I hope Russian President Vladimir Putin’s seven-point plan for re-establishing peace in eastern Ukraine comes to fruition. It would make someone I know in Donetsk breathe easier.
After Ukrainian President Petro Poroshenko rashly announced Wednesday morning that he had agreed on a peace deal with Putin, the Kremlin had to go through its usual charade of stressing that it cannot make such deals because it is not a party to the conflict. Still, a kind of arrangement has evidently been discussed, hence Putin’s plan supposedly sketched out on a flight from Blagoveshchensk in the Russian Far East to Ulan Bator in Mongolia.
The plan begins with the “militia of southeastern Ukraine” — meaning, presumably, both the rebels and the Russian troops sent to their aid — stopping its onslaught on the Ukrainian military. The Ukrainians, for their part, would have to move their troops beyond shelling range of rebel-held cities and refrain from using their air force. The sides would trade prisoners — all for all, unconditionally. “Humanitarian corridors” would be opened for aid and refugees, and repair crews would be sent to separatist strongholds to prepare them for winter. All this, Putin suggested, would be done under international control.
There is nothing here to which Poroshenko might reasonably object. Following the plan would stave off the defeat of Ukraine’s ragtag army at the hands of crack Russian troops, stop the bloodshed and bring some order to eastern Ukraine. The Russian invasion force would presumably help stop local separatists, whom it has allowed to taste victory, from going for the jugular. The current balance of forces would be frozen, with the separatists and the Russians retaining control of areas they have carved out for themselves.
The next steps would be problematic. Putin will not want to give up a measure of control over eastern Ukraine. Although it might be tempting for Poroshenko to declare it a Russian-occupied territory and wash his hands of it, he won the presidential election in May on a promise to keep Ukraine together. Hence, there will have to be further negotiations on issues that are much harder for both sides to agree on than Putin’s lenient ceasefire terms. There is every chance that the ceasefire will break down as the political talks fail, and that Poroshenko’s plan to hold a parliamentary election in October will fall through.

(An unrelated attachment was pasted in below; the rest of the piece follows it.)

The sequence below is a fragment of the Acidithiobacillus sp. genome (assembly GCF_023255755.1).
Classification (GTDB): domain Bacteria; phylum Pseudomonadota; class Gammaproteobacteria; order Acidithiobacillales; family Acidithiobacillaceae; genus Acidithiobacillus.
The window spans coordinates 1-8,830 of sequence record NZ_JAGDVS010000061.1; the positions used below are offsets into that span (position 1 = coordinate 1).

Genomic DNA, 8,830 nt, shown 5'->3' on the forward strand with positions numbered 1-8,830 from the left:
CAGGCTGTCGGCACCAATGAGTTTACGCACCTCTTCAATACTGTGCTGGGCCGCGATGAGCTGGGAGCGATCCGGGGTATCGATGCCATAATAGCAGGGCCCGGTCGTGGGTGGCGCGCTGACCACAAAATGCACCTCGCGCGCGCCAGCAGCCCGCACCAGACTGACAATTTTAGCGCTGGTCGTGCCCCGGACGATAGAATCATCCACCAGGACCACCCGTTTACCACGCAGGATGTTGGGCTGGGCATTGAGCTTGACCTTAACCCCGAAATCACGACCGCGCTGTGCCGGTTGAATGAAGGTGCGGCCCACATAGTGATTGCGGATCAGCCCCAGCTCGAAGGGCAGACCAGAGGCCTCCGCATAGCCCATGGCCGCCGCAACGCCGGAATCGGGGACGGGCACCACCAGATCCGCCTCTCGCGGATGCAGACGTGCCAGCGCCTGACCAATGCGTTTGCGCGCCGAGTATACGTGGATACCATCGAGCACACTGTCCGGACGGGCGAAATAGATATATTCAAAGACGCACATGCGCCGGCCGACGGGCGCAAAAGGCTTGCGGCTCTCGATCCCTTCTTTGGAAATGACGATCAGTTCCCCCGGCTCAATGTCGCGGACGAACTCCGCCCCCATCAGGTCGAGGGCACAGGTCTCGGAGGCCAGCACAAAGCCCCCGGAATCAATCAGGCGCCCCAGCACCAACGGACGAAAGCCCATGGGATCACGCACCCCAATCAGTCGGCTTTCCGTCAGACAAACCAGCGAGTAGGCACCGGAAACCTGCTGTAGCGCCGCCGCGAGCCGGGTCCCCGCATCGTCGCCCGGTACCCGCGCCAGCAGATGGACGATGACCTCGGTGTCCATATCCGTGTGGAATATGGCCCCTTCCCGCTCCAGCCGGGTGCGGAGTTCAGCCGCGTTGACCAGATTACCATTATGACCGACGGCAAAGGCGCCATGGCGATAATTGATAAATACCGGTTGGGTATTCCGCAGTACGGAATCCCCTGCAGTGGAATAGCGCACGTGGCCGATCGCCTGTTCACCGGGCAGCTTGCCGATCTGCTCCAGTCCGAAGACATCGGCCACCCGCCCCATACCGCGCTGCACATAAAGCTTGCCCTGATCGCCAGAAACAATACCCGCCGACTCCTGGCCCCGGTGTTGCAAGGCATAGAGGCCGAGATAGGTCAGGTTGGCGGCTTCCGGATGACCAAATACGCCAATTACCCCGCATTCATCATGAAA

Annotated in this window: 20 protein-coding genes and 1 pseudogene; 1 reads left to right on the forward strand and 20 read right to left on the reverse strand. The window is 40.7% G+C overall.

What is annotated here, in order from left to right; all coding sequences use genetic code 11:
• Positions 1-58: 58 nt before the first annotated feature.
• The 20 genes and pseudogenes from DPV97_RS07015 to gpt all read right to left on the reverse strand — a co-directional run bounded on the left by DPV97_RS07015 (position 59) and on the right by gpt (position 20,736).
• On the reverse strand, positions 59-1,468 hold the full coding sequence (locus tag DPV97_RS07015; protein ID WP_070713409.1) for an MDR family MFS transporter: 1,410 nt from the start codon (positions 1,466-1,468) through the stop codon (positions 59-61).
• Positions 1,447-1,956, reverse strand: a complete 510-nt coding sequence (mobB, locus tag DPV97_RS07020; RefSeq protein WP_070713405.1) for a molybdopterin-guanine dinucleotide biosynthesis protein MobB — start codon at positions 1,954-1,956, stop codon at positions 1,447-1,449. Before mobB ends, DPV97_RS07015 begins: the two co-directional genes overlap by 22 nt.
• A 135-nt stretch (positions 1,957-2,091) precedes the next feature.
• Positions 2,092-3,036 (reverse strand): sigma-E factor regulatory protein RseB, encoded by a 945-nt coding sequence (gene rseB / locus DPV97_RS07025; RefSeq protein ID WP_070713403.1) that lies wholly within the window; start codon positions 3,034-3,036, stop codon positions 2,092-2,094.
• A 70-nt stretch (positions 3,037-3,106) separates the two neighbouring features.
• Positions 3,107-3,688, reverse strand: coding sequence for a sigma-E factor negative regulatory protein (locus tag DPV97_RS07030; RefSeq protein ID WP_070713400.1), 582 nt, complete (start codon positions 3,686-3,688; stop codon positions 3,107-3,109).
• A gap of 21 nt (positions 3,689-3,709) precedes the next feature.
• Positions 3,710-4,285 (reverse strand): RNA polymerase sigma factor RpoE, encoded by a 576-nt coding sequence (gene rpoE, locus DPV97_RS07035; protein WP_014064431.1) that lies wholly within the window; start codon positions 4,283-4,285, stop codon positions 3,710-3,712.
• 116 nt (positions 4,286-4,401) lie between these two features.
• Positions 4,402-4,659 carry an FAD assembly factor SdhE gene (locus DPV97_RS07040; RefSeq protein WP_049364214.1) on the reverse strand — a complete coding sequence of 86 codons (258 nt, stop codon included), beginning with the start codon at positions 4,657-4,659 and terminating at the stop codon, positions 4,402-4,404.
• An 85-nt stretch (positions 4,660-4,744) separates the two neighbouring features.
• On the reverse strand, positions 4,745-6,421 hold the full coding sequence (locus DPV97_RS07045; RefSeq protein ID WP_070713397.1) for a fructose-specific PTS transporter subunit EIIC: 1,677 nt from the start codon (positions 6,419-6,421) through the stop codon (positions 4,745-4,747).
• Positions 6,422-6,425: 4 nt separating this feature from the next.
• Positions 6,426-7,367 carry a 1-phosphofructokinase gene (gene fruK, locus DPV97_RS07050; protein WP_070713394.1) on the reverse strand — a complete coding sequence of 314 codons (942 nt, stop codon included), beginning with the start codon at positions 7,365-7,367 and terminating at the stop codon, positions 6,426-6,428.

For now, however, the steps Putin proposes must be taken. The United States and Europe should back them, too. Not even Ukraine’s biggest champions, such as U.S. Sen. Robert Menendez, chairman of the Foreign Relations Committee, who dares to call Russia’s actions an invasion, are prepared to raise the possibility of sending NATO troops to Kyiv’s rescue. If the U.S. and Europe won’t fight, they should at least support a stop to the war.
By strange coincidence, I know a Menendez in Donetsk. His first name is Enrique and he’s of Spanish descent: His grandfather ended up in the Soviet Union after Spain’s civil war in the 1930s. A successful Internet marketer, Enrique hasn’t been working much lately because he has stubbornly refused to leave Donetsk. He sent his family away to the neighbouring Dnepropetrovsk region, where they are considered refugees, and made it his business to help people suffering from the conflict. He has almost depleted his savings, and every night, as he goes to bed, he hears shelling. Buildings in his neighbourhood have been destroyed and he has narrowly escaped death a few times. Enrique took part in pro-Kyiv rallies back in March, but now he just wants the shelling to stop.
“War has come to our homes and I can see from people’s mood that most just want peace, no matter under whose protectorate,” Enrique wrote on Facebook last month. “Peaceful life is an enormous value that one tends to take for granted when one has it.”
I asked Enrique what he thought of the American Menendez’s proposals to arm Ukraine so it could fend off the invasion. Bad idea, he said: “There will be no Ukraine then. Russia will stop at its western border.”
I’d like Enrique to stop hearing those explosions every night. What happens next is somehow less important, although I’d favour an arrangement that would allow him to bring his family back and start working again.
» Leonid Bershidsky is a Bloomberg View contributor. He is a Berlin-based writer, author of three novels and two non-fiction books.